Locals can also volunteer their services too. Smarta Kartan has got backing from the City of Malmö and will remain a part of the city’s environmental strategy going forward and beyond 2030.

Meanwhile, Goal 11 ‘Sustainable Cities and Communities’ is being factored into new residential developments in Malmö. For example, Sege Park in the north of Malmö will be a new residential area that will be a test bed for sustainable solutions.

This part of Malmö used to be home to the city’s psychiatric hospital and many of the original buildings, which were built in the 1930s, are still in use as daycare centres and schools. New apartments, businesses and public services are being planned for Sege Park merging the old buildings with new builds.

Energy production and energy efficiency will be paramount in Sege Park with the power being supplied by renewable energy in the form of solar panels. The large green park will be preserved and locals will have the opportunity to grow their own crops.

Other green initiatives for Sege Park include resource sharing with car and bicycle pooling services for residents. Food waste will be recycled locally along with self-sufficient street lighting while all buildings will be connected to a smart electricity grid.

Malmö has grand plans to enshrine the 17 goals of Agenda 2030 into the city’s local goals as early as 2020. Activities in the city will be based on sustainable development as part of Malmö’s strategy to implement Agenda 2030 into the everyday control and management systems that keep the city ticking over.

It’s not a simple task, says Leander, but making a difference to our planet isn’t meant to be a piece of cake.

“There are challenges as to how fast we can change ways of working, behaviours and policies in order to make it until 2030. It will not be easy; some may say that it’s not even possible. But what are the alternatives? Not to do anything at all is not an alternative.

Click here to find out more about Malmö

“We need to transform the world, and there must be a noticeable change in 2030, in Malmö as well as in the global perspective,” she concludes.  

This article was produced by The Local Creative Studio and sponsored by Malmö stad.

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EDUCATION

IES chain blocked from opening four new schools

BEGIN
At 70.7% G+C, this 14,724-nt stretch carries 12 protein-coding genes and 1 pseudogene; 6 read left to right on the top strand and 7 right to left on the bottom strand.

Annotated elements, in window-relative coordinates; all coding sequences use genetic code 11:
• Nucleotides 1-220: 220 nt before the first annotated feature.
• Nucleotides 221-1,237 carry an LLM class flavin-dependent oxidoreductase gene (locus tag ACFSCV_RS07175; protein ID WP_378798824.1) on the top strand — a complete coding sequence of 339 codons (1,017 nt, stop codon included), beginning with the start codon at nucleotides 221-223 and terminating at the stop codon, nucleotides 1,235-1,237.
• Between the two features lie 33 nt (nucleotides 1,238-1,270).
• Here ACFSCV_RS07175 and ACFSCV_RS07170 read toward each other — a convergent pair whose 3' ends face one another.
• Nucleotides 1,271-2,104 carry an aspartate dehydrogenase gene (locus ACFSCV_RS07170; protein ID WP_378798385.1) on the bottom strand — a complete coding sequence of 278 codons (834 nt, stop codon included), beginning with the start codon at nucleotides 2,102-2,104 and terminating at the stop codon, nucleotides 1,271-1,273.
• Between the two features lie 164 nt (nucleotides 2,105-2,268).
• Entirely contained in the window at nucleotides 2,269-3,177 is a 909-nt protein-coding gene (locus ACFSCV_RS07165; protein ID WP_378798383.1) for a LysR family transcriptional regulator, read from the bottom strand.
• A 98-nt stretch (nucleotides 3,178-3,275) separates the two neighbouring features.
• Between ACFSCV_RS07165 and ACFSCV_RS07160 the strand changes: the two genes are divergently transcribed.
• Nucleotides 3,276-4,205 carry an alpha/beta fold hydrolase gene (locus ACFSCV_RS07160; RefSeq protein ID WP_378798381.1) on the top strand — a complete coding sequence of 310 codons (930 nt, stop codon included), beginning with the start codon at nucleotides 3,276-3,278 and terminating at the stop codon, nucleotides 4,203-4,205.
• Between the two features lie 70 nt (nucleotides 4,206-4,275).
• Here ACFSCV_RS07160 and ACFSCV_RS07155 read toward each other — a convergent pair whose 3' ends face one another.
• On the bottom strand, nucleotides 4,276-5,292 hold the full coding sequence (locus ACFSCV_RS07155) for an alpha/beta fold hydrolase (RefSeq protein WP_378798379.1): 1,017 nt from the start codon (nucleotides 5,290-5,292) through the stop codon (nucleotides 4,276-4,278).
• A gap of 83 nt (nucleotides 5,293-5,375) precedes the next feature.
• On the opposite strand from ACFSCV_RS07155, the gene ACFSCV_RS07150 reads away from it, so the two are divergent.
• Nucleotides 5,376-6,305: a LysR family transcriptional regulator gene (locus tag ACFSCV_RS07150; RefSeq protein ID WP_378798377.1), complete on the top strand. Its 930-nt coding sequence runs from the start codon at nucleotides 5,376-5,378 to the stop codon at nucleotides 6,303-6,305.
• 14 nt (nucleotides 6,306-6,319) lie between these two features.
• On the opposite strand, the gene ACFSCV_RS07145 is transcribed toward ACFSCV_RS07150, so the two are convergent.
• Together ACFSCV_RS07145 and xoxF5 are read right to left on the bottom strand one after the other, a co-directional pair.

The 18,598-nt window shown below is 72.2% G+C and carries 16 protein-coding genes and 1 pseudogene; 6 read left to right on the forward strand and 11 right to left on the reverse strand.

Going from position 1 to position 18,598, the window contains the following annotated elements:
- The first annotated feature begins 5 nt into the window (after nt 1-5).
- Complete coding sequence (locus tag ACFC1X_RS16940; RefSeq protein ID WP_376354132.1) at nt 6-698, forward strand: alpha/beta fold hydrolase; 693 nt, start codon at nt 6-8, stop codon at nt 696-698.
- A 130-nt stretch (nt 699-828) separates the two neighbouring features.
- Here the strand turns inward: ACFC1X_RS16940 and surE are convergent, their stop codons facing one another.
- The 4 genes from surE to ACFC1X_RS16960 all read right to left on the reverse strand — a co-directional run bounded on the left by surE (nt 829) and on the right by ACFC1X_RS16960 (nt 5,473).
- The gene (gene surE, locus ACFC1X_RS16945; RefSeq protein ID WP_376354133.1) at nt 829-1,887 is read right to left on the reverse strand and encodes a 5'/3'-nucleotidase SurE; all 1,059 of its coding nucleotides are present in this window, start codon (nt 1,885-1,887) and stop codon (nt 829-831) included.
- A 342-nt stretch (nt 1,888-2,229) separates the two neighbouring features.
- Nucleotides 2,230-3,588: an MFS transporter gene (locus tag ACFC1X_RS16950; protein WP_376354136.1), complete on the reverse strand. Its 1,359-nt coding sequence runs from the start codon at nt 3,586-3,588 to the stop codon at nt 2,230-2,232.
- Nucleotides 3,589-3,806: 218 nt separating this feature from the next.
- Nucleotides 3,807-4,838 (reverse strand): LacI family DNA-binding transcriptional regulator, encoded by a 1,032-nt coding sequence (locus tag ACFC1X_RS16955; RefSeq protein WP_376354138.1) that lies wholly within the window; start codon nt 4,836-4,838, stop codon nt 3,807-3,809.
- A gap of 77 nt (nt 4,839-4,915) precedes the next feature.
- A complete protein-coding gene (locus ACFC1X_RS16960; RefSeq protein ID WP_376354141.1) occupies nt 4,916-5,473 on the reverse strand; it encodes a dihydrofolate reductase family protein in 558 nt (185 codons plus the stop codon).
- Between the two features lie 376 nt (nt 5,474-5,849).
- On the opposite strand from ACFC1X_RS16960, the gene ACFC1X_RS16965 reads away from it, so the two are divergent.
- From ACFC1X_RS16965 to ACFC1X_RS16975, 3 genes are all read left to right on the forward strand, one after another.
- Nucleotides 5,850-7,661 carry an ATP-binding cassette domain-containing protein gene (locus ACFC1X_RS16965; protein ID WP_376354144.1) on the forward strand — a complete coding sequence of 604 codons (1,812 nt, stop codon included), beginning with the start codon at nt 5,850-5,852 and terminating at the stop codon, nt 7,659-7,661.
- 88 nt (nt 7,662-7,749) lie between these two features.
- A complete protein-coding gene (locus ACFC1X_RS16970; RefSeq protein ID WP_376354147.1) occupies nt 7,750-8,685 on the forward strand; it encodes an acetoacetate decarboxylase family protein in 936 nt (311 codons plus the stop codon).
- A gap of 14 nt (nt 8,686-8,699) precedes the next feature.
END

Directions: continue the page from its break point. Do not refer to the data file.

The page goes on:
Sweden's Internationella Engelska Skolan (IES) chain has been denied permission to open four new schools in Gothenburg, Huddinge, Norrtälje, and Upplands-Bro, after the schools inspectorate said it had not provided pupil data.

IES chain blocked from opening four new schools

According to the Dagens Nyheter (DN) newspaper, the Swedish Schools Inspectorate (Skolinspektionen) has denied permission to the chain to open a new planned new school in Norrtälje, north of Stockholm, even though the building that will house it is already half built. The inspectorate has also denied permission to three other schools which the chain had applied to start in 2023. 

In all four cases, the applications have been rejected because the school did not submit the required independent assessment for how many pupils the schools were likely to have. 

Jörgen Stenquist, IES’s deputy chief executive, said that IES has not in the past had to submit this data, as it has always been able to point to the queues of pupils seeking admissions to the school. 

“The fact that Engelska Skolan, as opposed to our competition, has never had the need to hire external companies to do a direct pupil survey is because we have had so many in line,” he told DN.

“In the past, it has been enough that we reported a large queue in the local area. But if the School Inspectorate wants us to conduct targeted surveys and ask parents directly if they want their children to start at our new schools, then maybe we have to start doing that.”

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According to the newspaper, when the inspectorate had in the past asked for pupil predictions, the chain has refused, stating simply “we do not make student forecasts”, which the inspectorate has then accepted. 

However, in this year’s application round, when IES wrote: “We do not carry out traditional interest surveys as we simply have not had a need for this,” the inspectorate treated it as grounds to reject its applications. 

According to DN, other school chain have been complaining to the inspectorate that IES gets favourable treatment and was excused some requirements other chains have to fulfil. 

Liselotte Fredzell, from the inspectorate’s permitting unit, confirmed that the inspectorate was trying to be more even handed. 

“Yes, it is true that we are now striving for a more equal examination of applications. Things may have been getting too slack, and we needed to tighten up.”